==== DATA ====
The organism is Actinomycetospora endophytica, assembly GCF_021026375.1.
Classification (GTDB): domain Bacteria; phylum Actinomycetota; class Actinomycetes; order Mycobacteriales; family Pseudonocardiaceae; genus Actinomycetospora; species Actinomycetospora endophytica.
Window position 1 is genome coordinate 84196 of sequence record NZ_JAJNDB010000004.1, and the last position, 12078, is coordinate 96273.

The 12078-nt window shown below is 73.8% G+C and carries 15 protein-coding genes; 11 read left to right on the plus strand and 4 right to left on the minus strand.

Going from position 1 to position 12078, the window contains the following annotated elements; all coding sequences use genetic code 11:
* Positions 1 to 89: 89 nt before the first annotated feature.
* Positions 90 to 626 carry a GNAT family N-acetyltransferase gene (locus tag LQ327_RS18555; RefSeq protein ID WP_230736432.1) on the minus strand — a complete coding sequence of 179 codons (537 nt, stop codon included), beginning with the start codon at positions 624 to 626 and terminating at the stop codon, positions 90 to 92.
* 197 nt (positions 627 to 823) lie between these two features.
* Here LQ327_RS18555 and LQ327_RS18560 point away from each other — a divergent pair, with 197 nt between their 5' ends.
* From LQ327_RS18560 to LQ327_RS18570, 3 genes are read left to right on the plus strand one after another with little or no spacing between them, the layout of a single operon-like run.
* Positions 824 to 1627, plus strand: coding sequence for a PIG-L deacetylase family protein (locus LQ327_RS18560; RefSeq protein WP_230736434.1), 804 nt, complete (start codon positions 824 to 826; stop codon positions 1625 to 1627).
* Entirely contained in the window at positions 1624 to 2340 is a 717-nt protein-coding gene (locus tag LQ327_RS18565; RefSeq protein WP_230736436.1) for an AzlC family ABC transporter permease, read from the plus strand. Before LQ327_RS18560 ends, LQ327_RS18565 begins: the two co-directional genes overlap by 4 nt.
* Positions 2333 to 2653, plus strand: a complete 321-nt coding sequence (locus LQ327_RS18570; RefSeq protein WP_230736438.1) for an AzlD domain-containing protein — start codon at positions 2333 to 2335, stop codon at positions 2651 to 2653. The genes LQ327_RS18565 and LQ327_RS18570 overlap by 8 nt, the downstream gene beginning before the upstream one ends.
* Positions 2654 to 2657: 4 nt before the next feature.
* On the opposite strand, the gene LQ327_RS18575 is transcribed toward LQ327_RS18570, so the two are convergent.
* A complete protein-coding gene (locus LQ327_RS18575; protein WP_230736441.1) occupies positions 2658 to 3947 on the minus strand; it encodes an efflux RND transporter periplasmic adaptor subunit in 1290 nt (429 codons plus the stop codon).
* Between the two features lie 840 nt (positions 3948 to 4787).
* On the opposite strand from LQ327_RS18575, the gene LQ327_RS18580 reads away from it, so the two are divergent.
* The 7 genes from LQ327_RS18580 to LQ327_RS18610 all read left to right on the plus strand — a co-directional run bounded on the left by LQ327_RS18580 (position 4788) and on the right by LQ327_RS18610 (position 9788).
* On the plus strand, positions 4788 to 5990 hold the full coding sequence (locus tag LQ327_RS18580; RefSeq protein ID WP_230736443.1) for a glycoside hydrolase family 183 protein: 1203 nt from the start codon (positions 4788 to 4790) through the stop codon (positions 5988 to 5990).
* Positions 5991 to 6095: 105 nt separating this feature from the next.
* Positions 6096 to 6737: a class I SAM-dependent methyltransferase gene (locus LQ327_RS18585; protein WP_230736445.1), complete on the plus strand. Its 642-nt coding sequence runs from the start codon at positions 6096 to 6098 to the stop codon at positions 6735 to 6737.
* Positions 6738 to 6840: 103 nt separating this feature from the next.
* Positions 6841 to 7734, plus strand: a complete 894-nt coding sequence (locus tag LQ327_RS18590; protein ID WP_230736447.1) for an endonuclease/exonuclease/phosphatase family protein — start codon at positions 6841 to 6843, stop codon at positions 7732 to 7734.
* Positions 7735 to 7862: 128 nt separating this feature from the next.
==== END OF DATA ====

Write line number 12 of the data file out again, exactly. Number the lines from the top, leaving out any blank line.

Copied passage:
* Entirely contained in the window at positions 1624 to 2340 is a 717-nt protein-coding gene (locus tag LQ327_RS18565; RefSeq protein WP_230736436.1) for an AzlC family ABC transporter permease, read from the plus strand. Before LQ327_RS18560 ends, LQ327_RS18565 begins: the two co-directional genes overlap by 4 nt.